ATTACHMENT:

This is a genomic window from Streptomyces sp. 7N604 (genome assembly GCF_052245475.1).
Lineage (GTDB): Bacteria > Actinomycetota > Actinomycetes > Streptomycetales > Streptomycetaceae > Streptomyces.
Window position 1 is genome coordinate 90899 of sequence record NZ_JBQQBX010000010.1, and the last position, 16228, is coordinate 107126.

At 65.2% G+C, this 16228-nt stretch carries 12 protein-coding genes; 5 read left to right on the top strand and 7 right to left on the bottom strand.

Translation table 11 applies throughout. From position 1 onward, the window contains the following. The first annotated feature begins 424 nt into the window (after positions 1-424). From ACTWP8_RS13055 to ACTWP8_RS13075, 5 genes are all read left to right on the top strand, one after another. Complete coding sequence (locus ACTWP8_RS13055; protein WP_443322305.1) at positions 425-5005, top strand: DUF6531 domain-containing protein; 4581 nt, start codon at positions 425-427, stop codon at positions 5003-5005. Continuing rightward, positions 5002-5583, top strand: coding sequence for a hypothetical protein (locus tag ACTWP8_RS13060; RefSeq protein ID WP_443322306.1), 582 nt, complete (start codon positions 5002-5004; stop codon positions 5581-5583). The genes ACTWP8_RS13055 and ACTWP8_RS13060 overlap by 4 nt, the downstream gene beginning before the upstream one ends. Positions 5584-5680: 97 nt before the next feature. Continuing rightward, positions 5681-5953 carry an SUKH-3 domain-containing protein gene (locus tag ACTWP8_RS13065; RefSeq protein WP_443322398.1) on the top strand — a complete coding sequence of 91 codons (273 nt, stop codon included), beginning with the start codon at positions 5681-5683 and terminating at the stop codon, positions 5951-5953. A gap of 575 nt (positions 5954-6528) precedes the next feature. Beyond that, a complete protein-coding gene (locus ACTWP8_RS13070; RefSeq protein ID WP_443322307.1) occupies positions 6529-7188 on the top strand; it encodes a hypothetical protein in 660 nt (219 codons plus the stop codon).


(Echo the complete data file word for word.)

This is a genomic window from Streptomyces sp. 7N604 (genome assembly GCF_052245475.1).
Lineage (GTDB): Bacteria > Actinomycetota > Actinomycetes > Streptomycetales > Streptomycetaceae > Streptomyces.
Window position 1 is genome coordinate 90899 of sequence record NZ_JBQQBX010000010.1, and the last position, 16228, is coordinate 107126.

At 65.2% G+C, this 16228-nt stretch carries 12 protein-coding genes; 5 read left to right on the top strand and 7 right to left on the bottom strand.

Translation table 11 applies throughout. From position 1 onward, the window contains the following. The first annotated feature begins 424 nt into the window (after positions 1-424). From ACTWP8_RS13055 to ACTWP8_RS13075, 5 genes are all read left to right on the top strand, one after another. Complete coding sequence (locus ACTWP8_RS13055; protein WP_443322305.1) at positions 425-5005, top strand: DUF6531 domain-containing protein; 4581 nt, start codon at positions 425-427, stop codon at positions 5003-5005. Continuing rightward, positions 5002-5583, top strand: coding sequence for a hypothetical protein (locus tag ACTWP8_RS13060; RefSeq protein ID WP_443322306.1), 582 nt, complete (start codon positions 5002-5004; stop codon positions 5581-5583). The genes ACTWP8_RS13055 and ACTWP8_RS13060 overlap by 4 nt, the downstream gene beginning before the upstream one ends. Positions 5584-5680: 97 nt before the next feature. Continuing rightward, positions 5681-5953 carry an SUKH-3 domain-containing protein gene (locus tag ACTWP8_RS13065; RefSeq protein WP_443322398.1) on the top strand — a complete coding sequence of 91 codons (273 nt, stop codon included), beginning with the start codon at positions 5681-5683 and terminating at the stop codon, positions 5951-5953. A gap of 575 nt (positions 5954-6528) precedes the next feature. Beyond that, a complete protein-coding gene (locus ACTWP8_RS13070; RefSeq protein ID WP_443322307.1) occupies positions 6529-7188 on the top strand; it encodes a hypothetical protein in 660 nt (219 codons plus the stop codon).